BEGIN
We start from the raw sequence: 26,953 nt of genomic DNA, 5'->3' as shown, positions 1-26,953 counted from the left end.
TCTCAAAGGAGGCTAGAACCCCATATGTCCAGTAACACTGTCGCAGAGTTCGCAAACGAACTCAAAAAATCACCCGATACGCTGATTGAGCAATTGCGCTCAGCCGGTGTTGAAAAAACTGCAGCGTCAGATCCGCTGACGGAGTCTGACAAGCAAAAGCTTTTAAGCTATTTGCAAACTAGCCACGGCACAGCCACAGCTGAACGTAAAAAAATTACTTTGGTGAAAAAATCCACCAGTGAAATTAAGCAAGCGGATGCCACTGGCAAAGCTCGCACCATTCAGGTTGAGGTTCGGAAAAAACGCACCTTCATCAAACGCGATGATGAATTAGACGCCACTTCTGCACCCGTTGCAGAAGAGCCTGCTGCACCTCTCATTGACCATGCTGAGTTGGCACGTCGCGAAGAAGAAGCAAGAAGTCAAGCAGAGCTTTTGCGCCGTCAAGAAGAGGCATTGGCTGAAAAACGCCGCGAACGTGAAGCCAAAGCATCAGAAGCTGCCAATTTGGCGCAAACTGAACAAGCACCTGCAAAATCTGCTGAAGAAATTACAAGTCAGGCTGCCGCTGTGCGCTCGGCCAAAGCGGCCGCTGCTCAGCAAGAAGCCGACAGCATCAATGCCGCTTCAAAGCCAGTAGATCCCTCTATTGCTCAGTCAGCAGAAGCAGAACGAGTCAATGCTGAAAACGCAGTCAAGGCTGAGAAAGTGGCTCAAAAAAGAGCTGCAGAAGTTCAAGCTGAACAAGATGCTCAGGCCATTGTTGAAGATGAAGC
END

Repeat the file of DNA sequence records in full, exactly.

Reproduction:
We start from the raw sequence: 26,953 nt of genomic DNA, 5'->3' as shown, positions 1-26,953 counted from the left end.
TCTCAAAGGAGGCTAGAACCCCATATGTCCAGTAACACTGTCGCAGAGTTCGCAAACGAACTCAAAAAATCACCCGATACGCTGATTGAGCAATTGCGCTCAGCCGGTGTTGAAAAAACTGCAGCGTCAGATCCGCTGACGGAGTCTGACAAGCAAAAGCTTTTAAGCTATTTGCAAACTAGCCACGGCACAGCCACAGCTGAACGTAAAAAAATTACTTTGGTGAAAAAATCCACCAGTGAAATTAAGCAAGCGGATGCCACTGGCAAAGCTCGCACCATTCAGGTTGAGGTTCGGAAAAAACGCACCTTCATCAAACGCGATGATGAATTAGACGCCACTTCTGCACCCGTTGCAGAAGAGCCTGCTGCACCTCTCATTGACCATGCTGAGTTGGCACGTCGCGAAGAAGAAGCAAGAAGTCAAGCAGAGCTTTTGCGCCGTCAAGAAGAGGCATTGGCTGAAAAACGCCGCGAACGTGAAGCCAAAGCATCAGAAGCTGCCAATTTGGCGCAAACTGAACAAGCACCTGCAAAATCTGCTGAAGAAATTACAAGTCAGGCTGCCGCTGTGCGCTCGGCCAAAGCGGCCGCTGCTCAGCAAGAAGCCGACAGCATCAATGCCGCTTCAAAGCCAGTAGATCCCTCTATTGCTCAGTCAGCAGAAGCAGAACGAGTCAATGCTGAAAACGCAGTCAAGGCTGAGAAAGTGGCTCAAAAAAGAGCTGCAGAAGTTCAAGCTGAACAAGATGCTCAGGCCATTGTTGAAGATGAAGC